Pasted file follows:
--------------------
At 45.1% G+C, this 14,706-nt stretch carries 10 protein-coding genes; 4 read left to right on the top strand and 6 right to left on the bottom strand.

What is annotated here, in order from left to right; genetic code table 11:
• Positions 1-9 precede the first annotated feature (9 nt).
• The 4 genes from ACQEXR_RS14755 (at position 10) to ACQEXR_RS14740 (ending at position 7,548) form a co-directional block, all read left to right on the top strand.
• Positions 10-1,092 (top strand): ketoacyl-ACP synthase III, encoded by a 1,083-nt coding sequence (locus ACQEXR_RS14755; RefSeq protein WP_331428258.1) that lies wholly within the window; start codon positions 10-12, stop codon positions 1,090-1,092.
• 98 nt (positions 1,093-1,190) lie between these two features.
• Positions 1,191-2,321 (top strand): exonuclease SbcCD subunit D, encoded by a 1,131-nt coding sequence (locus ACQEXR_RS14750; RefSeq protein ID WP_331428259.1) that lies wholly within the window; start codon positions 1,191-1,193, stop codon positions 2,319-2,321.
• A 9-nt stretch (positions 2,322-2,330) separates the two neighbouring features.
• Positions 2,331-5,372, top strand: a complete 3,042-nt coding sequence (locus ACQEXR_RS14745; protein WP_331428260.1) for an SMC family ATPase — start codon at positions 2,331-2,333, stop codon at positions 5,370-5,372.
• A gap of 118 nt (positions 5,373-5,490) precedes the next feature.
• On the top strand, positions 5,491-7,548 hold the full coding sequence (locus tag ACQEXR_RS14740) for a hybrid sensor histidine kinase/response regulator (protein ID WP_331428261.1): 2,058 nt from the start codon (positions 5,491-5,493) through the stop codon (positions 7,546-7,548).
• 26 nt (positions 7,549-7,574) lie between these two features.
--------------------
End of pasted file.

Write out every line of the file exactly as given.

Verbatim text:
At 45.1% G+C, this 14,706-nt stretch carries 10 protein-coding genes; 4 read left to right on the top strand and 6 right to left on the bottom strand.

What is annotated here, in order from left to right; genetic code table 11:
• Positions 1-9 precede the first annotated feature (9 nt).
• The 4 genes from ACQEXR_RS14755 (at position 10) to ACQEXR_RS14740 (ending at position 7,548) form a co-directional block, all read left to right on the top strand.
• Positions 10-1,092 (top strand): ketoacyl-ACP synthase III, encoded by a 1,083-nt coding sequence (locus ACQEXR_RS14755; RefSeq protein WP_331428258.1) that lies wholly within the window; start codon positions 10-12, stop codon positions 1,090-1,092.
• 98 nt (positions 1,093-1,190) lie between these two features.
• Positions 1,191-2,321 (top strand): exonuclease SbcCD subunit D, encoded by a 1,131-nt coding sequence (locus ACQEXR_RS14750; RefSeq protein ID WP_331428259.1) that lies wholly within the window; start codon positions 1,191-1,193, stop codon positions 2,319-2,321.
• A 9-nt stretch (positions 2,322-2,330) separates the two neighbouring features.
• Positions 2,331-5,372, top strand: a complete 3,042-nt coding sequence (locus ACQEXR_RS14745; protein WP_331428260.1) for an SMC family ATPase — start codon at positions 2,331-2,333, stop codon at positions 5,370-5,372.
• A gap of 118 nt (positions 5,373-5,490) precedes the next feature.
• On the top strand, positions 5,491-7,548 hold the full coding sequence (locus tag ACQEXR_RS14740) for a hybrid sensor histidine kinase/response regulator (protein ID WP_331428261.1): 2,058 nt from the start codon (positions 5,491-5,493) through the stop codon (positions 7,546-7,548).
• 26 nt (positions 7,549-7,574) lie between these two features.